Blackberries are tasty and nutritious berries belonging to the same family as strawberries and raspberries. Blackberries grow in the wild and are also cultivated in temperate zones worldwide. They posses a sweet and earthy wine flavour, and are rich in phenolic acid, which is a potent antioxidant. However, at times, wild blackberries, and trailing thornless blackberries, can have a slightly bitter taste. Use sugar to sweeten blackberries and take the bitterness out of them.
Wash the blackberries before eating. Put the berries in a bowl filled with water, then drain and rinse. Refrigerate the blackberries without washing, if you plan to use them later - wash just before eating.
Add 1/4 cup of sugar to 2 cups of blackberries. Use a spoon to gently stir and dissolve the sugar. The sugar draws out the natural juice from the blackberries, and dissolves the bitter taste by sweetening them.
Eat the sweetened blackberries plain. Alternately, add 1 tbsp of the sweetened blackberries to a glass of yoghurt, or combine with cereals, pancakes, fruit salads and milkshakes.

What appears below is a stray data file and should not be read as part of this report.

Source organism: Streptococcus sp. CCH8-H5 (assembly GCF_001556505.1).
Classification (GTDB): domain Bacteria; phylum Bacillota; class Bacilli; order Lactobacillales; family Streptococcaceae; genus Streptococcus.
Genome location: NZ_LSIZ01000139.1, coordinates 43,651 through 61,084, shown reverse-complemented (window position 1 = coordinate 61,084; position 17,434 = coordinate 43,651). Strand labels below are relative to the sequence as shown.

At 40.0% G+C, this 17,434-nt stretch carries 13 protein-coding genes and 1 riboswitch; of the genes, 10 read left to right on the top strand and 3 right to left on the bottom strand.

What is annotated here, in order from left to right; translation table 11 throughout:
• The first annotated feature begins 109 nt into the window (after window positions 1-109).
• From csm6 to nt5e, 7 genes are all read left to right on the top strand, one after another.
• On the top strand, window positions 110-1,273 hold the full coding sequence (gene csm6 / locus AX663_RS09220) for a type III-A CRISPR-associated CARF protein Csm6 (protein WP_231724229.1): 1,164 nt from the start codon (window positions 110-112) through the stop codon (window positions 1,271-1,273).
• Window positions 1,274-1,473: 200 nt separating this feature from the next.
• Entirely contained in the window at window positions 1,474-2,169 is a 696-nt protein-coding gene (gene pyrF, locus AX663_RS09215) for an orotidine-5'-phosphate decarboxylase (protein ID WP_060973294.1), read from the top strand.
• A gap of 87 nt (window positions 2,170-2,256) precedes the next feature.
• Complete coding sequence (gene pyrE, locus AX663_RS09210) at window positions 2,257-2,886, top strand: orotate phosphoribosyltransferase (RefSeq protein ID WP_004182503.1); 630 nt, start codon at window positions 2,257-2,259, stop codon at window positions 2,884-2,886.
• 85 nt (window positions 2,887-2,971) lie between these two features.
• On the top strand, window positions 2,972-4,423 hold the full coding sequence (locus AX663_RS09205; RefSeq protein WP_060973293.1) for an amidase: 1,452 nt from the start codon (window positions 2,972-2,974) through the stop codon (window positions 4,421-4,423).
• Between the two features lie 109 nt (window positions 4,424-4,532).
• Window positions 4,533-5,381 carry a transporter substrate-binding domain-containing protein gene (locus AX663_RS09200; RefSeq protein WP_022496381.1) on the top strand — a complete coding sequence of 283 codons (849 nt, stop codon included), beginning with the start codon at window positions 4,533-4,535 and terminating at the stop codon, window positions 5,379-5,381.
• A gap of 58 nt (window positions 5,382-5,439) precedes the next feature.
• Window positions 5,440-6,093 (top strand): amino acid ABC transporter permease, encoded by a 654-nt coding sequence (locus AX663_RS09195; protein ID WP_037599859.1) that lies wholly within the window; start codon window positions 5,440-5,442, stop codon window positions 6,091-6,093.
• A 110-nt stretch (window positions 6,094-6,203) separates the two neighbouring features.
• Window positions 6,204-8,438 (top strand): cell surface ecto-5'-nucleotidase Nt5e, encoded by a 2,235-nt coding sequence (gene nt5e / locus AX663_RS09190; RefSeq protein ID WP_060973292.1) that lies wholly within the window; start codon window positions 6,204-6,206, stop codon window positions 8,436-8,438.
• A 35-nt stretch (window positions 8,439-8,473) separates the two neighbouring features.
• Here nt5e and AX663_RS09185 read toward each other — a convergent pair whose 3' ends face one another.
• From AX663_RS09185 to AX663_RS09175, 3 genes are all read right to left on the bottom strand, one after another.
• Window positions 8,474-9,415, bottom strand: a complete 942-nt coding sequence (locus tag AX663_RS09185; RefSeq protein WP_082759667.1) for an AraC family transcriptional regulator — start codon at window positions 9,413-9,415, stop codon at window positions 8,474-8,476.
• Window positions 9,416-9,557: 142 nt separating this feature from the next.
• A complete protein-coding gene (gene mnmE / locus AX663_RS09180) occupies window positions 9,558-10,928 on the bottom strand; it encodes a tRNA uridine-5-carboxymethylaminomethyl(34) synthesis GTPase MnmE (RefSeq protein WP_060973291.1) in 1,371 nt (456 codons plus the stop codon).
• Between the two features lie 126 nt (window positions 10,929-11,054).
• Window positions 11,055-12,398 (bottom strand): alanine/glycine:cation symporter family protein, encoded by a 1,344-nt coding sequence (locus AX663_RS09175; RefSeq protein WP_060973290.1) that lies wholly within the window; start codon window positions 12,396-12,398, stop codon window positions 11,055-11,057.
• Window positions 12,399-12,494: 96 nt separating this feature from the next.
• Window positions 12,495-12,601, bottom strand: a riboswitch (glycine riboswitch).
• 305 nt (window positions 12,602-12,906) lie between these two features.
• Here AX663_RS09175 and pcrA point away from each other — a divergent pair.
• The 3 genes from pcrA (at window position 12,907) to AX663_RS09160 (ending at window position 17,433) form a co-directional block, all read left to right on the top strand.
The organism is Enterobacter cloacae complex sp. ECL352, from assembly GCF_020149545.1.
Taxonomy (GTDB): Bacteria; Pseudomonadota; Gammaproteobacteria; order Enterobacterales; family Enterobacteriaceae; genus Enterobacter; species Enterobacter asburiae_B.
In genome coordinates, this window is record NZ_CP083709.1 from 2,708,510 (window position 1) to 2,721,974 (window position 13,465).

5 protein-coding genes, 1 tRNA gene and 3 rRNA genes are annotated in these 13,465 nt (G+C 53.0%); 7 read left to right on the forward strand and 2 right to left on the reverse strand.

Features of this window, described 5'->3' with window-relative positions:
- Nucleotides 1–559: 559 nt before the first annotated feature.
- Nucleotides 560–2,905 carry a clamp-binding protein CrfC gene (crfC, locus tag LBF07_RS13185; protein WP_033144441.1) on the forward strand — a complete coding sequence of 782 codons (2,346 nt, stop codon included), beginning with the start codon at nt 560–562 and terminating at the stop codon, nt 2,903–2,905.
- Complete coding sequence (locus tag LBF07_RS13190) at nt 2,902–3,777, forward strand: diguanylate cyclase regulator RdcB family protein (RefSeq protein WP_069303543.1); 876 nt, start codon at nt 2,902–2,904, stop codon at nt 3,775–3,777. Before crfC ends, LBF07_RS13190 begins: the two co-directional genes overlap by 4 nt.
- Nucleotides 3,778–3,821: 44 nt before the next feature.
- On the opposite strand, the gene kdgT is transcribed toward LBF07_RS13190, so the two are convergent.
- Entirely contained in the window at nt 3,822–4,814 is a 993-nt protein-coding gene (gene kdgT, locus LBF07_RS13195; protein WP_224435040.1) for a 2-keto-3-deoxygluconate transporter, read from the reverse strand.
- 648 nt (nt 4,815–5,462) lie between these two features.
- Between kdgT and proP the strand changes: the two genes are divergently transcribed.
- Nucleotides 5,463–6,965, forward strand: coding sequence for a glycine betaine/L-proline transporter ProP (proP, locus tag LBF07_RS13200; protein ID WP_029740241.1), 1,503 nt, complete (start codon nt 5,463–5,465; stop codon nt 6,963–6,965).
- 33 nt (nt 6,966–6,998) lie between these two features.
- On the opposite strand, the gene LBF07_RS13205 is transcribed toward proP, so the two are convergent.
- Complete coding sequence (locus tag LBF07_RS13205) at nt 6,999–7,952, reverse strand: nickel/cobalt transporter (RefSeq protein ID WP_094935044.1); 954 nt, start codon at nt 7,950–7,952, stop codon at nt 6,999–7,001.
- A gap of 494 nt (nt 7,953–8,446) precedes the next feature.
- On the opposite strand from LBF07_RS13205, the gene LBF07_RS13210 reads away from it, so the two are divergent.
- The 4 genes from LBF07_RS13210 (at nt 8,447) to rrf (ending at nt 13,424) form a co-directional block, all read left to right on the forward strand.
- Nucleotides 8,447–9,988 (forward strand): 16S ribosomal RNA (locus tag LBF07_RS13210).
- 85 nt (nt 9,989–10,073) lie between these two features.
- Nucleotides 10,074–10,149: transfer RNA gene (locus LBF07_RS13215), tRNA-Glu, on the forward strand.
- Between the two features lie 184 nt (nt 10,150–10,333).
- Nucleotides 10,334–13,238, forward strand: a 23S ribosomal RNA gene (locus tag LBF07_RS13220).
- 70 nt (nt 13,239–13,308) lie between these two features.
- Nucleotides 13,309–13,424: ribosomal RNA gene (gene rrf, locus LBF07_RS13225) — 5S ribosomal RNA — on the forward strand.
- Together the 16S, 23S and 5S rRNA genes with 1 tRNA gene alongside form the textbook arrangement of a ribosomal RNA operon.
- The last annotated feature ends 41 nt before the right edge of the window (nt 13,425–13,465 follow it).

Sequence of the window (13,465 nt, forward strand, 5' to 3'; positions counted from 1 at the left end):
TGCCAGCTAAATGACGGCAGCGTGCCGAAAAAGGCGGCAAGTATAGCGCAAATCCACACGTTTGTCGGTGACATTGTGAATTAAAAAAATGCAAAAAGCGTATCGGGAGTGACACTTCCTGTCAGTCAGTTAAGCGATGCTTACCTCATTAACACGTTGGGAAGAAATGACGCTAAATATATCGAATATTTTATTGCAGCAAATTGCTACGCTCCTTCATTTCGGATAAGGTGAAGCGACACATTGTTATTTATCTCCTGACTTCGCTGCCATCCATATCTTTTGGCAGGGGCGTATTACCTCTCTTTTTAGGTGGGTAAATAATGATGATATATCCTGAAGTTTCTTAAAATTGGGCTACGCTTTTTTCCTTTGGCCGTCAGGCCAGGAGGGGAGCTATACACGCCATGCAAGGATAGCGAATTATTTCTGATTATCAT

Add sugar to blackberries, and store them in an airtight container in the freezer if you plan to use them in the long-term. Sugared blackberries retain their nutrition and texture longer than unsweetened frozen blackberries. The sugar sweetens the berries and forms a protective film that prevents oxidation due to exposure to air.
Add a little extra quantity of sugar than specified in recipes when using trailing thornless blackberries to prepare jellies and pies. Trailing thornless blackberries are a variety of cultivated berries that have a slightly bitter taste.
Tips and warnings
- Add a little extra quantity of sugar than specified in recipes when using trailing thornless blackberries to prepare jellies and pies. Trailing thornless blackberries are a variety of cultivated berries that have a slightly bitter taste.